Samuel Morwitch deposed that a receipt for £20 produced, signed by Andrew M'Lean, was signed by him in his presence, the £20 being then paid. He also heard the bargain made relative to the horse, and saw M'Lean take the horse away. Cross examined-I am a partner with my brother Abraham in the Great Britain Hotel. Lyons paid M'Lean the £20 when I and Abraham Morwitch were present. It was upstairs in the hotel. Don't know if anybody else was present. I am certain the money was all notes. I heard some time ago that Andrew M'Lean was gone away from the colony. There was no receipt for the horse that I know of. Sometimes when a man has a few glasses in his head he doesn't know what is done. His Honor-Do you mean to say that Andrew M'Lean was intoxicated sir ? Witness-Oh no, they were not intoxicated. They were only jolly. That man (Young) never applied to me for the balance. Never seen him that I know of; I never said I had paid the money. It was my brother paid the money.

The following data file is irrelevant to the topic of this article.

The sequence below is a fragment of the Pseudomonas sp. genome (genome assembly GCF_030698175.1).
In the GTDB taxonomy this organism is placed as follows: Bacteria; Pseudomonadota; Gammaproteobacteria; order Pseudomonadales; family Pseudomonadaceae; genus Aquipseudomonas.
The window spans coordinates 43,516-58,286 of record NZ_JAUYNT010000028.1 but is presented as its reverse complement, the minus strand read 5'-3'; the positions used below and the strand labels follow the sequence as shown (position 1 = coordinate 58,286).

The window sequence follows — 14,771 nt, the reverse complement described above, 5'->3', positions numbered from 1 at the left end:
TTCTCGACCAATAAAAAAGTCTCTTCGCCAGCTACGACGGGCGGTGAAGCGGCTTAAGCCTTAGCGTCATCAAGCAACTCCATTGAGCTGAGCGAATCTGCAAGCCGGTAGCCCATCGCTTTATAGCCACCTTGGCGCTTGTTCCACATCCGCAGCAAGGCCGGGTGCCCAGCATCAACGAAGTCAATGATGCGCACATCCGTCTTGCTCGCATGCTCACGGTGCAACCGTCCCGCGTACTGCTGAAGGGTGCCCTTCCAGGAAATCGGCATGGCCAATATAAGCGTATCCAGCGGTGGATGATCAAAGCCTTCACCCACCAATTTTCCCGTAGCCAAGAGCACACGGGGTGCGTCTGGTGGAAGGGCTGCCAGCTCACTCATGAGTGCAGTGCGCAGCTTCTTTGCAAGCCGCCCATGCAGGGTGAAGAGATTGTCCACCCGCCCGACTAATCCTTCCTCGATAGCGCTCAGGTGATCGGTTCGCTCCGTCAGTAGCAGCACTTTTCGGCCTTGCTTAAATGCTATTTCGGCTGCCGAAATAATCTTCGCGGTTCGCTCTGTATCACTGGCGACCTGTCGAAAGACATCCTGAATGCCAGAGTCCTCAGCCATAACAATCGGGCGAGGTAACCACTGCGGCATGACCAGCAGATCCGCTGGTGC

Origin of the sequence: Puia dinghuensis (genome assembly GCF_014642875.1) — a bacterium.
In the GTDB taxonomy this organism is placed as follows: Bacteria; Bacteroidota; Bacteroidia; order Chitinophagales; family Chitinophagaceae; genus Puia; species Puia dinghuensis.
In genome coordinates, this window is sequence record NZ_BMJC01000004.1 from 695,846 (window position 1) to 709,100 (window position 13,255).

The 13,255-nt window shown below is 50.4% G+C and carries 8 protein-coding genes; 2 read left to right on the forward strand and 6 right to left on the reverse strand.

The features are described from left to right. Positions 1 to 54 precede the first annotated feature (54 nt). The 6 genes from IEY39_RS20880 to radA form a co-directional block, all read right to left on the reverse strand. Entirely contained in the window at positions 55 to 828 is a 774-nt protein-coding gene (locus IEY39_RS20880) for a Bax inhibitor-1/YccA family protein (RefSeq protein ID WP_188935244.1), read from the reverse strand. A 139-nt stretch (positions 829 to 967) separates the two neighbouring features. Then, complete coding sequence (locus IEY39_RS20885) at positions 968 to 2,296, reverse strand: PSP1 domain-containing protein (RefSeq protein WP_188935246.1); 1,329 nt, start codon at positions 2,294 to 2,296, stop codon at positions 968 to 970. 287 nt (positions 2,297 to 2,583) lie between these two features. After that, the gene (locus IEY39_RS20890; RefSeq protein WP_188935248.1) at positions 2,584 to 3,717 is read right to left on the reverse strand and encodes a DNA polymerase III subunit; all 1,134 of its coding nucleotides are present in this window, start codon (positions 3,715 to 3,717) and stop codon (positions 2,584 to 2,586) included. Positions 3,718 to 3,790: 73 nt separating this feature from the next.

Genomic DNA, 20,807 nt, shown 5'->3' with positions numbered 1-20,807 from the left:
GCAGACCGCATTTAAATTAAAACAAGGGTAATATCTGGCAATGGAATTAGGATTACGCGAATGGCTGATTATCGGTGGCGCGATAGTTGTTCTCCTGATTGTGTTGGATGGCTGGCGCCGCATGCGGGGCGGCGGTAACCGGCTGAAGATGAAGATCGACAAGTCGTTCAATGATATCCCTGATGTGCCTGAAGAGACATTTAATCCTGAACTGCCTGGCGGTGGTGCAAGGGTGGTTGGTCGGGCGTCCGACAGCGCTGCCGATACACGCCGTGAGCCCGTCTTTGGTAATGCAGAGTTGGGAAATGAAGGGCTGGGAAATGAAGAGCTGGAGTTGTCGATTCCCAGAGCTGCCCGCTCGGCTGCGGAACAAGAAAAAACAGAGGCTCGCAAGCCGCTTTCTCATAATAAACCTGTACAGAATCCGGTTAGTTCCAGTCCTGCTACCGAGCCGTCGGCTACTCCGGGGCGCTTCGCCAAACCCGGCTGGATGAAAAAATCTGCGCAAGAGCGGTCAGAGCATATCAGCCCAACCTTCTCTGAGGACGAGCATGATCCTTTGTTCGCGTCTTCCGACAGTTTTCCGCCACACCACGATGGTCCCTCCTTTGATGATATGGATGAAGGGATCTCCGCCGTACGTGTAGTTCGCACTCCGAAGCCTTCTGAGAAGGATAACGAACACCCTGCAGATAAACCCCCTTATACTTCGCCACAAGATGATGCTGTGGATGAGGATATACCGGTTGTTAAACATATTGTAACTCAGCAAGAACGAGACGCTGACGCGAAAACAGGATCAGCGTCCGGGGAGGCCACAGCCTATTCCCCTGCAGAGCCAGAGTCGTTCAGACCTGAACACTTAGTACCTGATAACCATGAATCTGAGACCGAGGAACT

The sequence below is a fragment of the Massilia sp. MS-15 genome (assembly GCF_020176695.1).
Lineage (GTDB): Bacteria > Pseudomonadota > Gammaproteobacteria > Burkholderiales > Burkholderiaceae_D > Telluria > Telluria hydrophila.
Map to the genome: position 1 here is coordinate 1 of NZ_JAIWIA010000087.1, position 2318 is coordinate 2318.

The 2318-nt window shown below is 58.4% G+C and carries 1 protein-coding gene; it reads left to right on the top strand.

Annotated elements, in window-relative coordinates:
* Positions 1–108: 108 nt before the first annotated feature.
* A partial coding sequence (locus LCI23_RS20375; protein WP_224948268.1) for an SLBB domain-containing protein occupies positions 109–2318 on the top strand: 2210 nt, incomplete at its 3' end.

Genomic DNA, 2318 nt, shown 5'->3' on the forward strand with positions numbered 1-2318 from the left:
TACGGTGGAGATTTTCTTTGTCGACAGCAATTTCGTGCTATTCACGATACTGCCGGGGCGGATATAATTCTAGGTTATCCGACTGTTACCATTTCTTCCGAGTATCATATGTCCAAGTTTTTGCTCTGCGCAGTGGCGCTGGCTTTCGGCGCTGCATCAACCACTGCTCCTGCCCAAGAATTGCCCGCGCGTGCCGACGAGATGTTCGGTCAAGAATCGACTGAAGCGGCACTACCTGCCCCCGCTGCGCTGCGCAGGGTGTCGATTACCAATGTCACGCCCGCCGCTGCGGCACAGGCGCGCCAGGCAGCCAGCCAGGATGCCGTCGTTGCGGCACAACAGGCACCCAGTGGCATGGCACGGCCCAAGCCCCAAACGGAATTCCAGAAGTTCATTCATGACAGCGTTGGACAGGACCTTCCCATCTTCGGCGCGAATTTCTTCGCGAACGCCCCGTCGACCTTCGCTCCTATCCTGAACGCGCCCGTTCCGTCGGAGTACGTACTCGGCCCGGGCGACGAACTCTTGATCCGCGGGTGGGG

Abraham Morwitch deposed that he saw Andrew M'Lean sign the receipt when £20 was paid. It was paid in notes he believed; M'Lean said he would cry quits if the mare was given up. I am certain M'Lean did not drink more than one glass of ale. I take my oath he and my brother did not drink several glasses together. The bargain about the mare was made in the stable, and M'Lean never came back to the hotel after that. He did come back to the hotel and the sale note was then made out. His Honor commented on the contradictions in the evidence. Lyons Morwitch was then called in, but Mr Cuthbert declined to examine him. Mr Randall said if Mr Cuthbert was ashamed to ask him anything, he would not ask him anything. His Honor remarked that the defendant's attorney had acted discreetly. No doubt defendants came there to perjure themselves, for he thought it was plain no money had been paid. Verdict for plaintiff for £24, and costs, £6 17s.[8]

On 11 January 1861, Morwitch's hotel was one of many buildings destroyed by fire. He was not insured.

"...The morning of the 11th January, 1861, will long be remembered as a sad epoch in the annals of Ballarat. Sixty buildings, including shops and stores, two theatres, &c, either burned down or gutted, and some forty others seriously damaged, and a loss of property estimated at £50,000..."[9]